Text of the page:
*Click the title of any book in this post to link directly to the library catalog.

Interior Design 1939

Rockwell Kent. The Home Decorator and Color Guide. Sherwin-Williams, 1939.   Dorothy Draper. Decorating is Fun! How to be your own Decorator.  New York: Art & Decoration Book Society, 1939.

I discovered two interior design books both published in 1939. I thought it would be interesting to compare them, as the writers come from distinctly different backgrounds. According to the book’s short biography, Rockwell Kent studied at Columbia and was a writer, painter, and carpenter; whereas, Dorothy Draper was born into New York’s upper class (see Nancy Collins, “Dorothy Draper’s High Style” for her background).

I was surprised to find the same initial advice and attitude expressed regarding interior design. Draper’s book offers more advice and is text heavy, lacking color reproductions (sadly, only the end paper is brightly colored), while Kent’s book offers primarily illustrations. While Draper’s audience is clearly intended to be women, Kent’s intended audience is not as easily identified.

ROCKWELL KENT:

What a lot of stuff and nonsense is being talked and written about taste! One year the fashion experts would have us all be “early Americans.” Sit primly in uncomfortable, straight backed chairs, eat nonchalantly with our legs all tanged in forest of gate-legs… (pg. 1)

So intimately personal is everything that has to do with the home that even the most experienced of home decorators should do no more than help those less experienced to find themselves. Toward the end, the houses shown in this book may help a little, the color charts will help a lot, while the painting instructions printed on the last page of the book may be accepted, kept, and followed as the gospel of good practice in painting. (pg. 2)

DOROTHY DRAPER:

Have you considered how much pure stuff and nonsense surrounds this subject of interior decoration? Probably not. Almost everyone believes that there is something deep and mysterious about it or that you have to know all sorts of complicated details about periods before you can lift a finger. Well you don’t. (pg. 3)

Your home is the backdrop of your life, whether it is a palace or a one-room apartment. It should be honestly your own- an expression of your personality. So many people stick timidly to the often uninspired conventional ideas or follow some experts’s methods slavishly. Either way they are more or less living in someone else’s dream. (pg. 4)

It [color] is the rock on which your house is built….I firmly believe that nothing contributes so much to the beauty of this world as color. (27)

Collins, Nancy. “Dorothy Draper’s High Style.” Architectural Digest: May 2006. Accessed October 30, 2014. http://www.architecturaldigest.com/architecture/archive/draper_article_052006.

APL Spotlight Interview: Katie Pierce Meyer

Though Katie has been with us for a few months now, we would like to officially extend a warm welcome to her! Katie is the interim Architecture & Planning Librarian, replacing Martha Gonzales-Palacios, who has transitioned to a new role at the University of Oregon.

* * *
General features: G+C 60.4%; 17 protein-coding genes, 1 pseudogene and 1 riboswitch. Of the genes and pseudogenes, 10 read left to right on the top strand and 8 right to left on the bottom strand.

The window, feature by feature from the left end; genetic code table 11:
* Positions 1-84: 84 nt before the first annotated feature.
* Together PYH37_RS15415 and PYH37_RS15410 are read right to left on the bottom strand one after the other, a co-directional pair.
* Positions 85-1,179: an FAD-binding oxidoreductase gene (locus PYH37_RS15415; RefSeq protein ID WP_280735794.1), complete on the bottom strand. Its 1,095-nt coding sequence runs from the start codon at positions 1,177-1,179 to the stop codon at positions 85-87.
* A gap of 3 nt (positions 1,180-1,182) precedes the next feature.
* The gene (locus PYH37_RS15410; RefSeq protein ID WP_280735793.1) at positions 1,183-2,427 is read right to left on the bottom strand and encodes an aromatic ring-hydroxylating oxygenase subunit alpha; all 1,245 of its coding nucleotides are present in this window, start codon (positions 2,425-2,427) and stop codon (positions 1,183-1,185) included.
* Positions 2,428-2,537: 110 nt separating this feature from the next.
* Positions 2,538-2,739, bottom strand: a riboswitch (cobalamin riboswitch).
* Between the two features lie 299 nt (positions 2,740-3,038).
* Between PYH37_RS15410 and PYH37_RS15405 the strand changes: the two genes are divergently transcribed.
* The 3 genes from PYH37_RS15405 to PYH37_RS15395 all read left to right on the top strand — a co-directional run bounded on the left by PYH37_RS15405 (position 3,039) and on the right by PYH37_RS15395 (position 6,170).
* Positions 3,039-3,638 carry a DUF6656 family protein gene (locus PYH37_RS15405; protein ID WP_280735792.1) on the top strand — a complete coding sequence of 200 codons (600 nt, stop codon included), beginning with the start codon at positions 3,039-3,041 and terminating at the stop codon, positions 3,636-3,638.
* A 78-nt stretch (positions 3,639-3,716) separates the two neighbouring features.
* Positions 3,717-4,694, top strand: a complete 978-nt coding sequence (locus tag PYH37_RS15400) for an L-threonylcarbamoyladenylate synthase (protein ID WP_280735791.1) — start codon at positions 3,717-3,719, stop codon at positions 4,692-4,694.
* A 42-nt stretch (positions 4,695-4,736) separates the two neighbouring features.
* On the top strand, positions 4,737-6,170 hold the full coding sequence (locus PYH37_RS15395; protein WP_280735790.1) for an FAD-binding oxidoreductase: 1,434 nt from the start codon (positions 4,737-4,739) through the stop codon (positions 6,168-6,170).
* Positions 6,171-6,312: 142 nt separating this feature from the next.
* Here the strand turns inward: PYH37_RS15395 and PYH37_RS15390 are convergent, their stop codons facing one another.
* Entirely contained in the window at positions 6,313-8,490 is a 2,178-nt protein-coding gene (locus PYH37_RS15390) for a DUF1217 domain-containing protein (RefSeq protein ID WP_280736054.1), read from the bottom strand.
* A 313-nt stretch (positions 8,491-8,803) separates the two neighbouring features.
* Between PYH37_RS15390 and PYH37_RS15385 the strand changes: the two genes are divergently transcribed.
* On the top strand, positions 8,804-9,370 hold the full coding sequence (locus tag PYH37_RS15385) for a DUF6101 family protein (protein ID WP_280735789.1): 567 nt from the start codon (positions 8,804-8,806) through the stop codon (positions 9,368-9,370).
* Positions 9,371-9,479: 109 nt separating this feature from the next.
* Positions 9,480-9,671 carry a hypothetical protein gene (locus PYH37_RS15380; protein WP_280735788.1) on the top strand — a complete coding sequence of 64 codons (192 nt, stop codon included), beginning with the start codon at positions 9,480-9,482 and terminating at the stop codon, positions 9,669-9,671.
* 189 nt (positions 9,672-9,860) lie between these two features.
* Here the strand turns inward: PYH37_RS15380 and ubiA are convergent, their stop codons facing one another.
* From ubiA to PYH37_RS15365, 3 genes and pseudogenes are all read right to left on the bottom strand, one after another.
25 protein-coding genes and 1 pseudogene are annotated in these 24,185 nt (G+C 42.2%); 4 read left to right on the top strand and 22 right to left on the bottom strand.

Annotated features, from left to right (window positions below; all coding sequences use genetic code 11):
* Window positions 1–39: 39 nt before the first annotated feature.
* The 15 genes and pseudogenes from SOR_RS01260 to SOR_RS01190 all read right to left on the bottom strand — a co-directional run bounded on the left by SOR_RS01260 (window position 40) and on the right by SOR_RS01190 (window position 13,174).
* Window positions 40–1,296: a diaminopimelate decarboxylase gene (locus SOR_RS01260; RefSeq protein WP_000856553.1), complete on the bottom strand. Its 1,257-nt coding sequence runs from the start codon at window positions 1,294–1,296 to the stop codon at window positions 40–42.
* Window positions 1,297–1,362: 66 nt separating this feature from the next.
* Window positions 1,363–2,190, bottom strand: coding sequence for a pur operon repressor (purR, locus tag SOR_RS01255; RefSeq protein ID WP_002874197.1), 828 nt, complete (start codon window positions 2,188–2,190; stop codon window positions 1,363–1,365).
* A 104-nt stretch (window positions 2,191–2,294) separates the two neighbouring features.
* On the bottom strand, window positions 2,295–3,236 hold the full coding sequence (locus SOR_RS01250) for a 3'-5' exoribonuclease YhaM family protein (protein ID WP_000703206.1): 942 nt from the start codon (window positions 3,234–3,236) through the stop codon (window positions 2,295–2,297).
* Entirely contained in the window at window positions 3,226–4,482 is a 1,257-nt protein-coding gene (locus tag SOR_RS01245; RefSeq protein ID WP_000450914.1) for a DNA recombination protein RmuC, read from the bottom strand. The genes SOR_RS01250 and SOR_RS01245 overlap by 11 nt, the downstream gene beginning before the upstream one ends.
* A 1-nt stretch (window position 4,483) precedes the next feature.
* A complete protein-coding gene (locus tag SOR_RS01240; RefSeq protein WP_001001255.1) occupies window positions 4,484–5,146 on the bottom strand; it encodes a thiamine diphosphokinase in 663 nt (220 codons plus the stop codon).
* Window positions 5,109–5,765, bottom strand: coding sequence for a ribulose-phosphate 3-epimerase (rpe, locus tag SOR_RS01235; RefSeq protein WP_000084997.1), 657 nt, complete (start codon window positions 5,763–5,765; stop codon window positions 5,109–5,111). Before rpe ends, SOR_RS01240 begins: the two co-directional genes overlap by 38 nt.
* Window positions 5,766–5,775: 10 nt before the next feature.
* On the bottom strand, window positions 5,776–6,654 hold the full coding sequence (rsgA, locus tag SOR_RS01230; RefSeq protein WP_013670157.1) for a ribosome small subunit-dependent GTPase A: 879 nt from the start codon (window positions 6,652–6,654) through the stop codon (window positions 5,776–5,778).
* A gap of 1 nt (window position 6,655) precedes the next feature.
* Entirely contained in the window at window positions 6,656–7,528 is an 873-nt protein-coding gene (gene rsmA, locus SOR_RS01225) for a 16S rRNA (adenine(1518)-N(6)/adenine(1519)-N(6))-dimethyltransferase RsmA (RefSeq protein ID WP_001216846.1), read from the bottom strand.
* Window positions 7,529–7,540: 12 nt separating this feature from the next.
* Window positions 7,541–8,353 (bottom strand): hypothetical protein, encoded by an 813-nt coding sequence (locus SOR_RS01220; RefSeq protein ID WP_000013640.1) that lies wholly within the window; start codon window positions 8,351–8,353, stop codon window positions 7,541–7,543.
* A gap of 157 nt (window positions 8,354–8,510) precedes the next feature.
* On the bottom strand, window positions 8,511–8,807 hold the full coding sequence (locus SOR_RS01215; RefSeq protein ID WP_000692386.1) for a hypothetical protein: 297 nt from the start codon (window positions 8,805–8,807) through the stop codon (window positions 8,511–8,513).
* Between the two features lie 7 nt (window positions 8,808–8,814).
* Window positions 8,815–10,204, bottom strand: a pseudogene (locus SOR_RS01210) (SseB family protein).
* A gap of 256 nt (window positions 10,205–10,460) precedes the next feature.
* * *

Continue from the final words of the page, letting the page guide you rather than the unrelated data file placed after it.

Those of you that are familiar with the library may know Katie – she’s been ‘with’ us in a number of capacities throughout the last few years! Graduate Assistant Stephanie Phillips sat down with Katie to introduce her to all audiences through a Spotlight Interview.

Katie

Stephanie:  Tell us about yourself! What is your educational background?

Katie: I received my undergraduate degree in Philosophy from Southwestern University; I have a Masters degrees from University of Texas at Austin in Information Studies (MSIS) and a masters in Architectural History from the UTSOA; I am currently back in the iSchool, working on PhD in Information Studies. My research focuses on complexity of contemporary workplace practices and the preservation of architectural artifacts.

S: What is your history with the Architecture and Planning Library? How did you find yourself in this position?

K: My first semester in graduate school, I did a group project at the Alexander Architectural Archive. I loved working with architectural records and convinced them to hire me; I worked at the archives since May 2006, processing architectural collections. Most recently, I was the project manager for the Charles Moore archives. When the interim Architecture and Planning Librarian position opened up, I thought is was a great chance to do more work in the library and connect with the UTSOA students, faculty, and staff.

S: How would you describe this position? What will you be doing?

K: I will provide reference, research support, and library instruction. It has been a busy semester. I’ve really enjoyed teaching library instruction sessions for undergrads and grad students.

S: What are you most excited for in your new position?

K: I am most excited about fostering collaboration between the UT Libraries and UTSOA as well as with the School of Information. I see the potential for exciting projects that bring together the expertise in the libraries, Architecture, and the iSchool.

S: What is your favorite book?

K: Einstein’s Dreams by Alan Lightman. My creative writing teacher gave it to me in high school and I try to re-read it every couple of years. It is a collection of short chapters, each on a different conception of time.

S: What are some of the best resources that the Architecture & Planning Library offers students?

K: We are fortunate to have a dedicated Architecture and Planning Library, in close proximity to the SOA. The library has a great collection of books and periodicals, fantastic materials in our special collections, and the Alexander Architectural Archive; a great staff, which I consider a resource; and many more (feel free to add as much as you’d like!)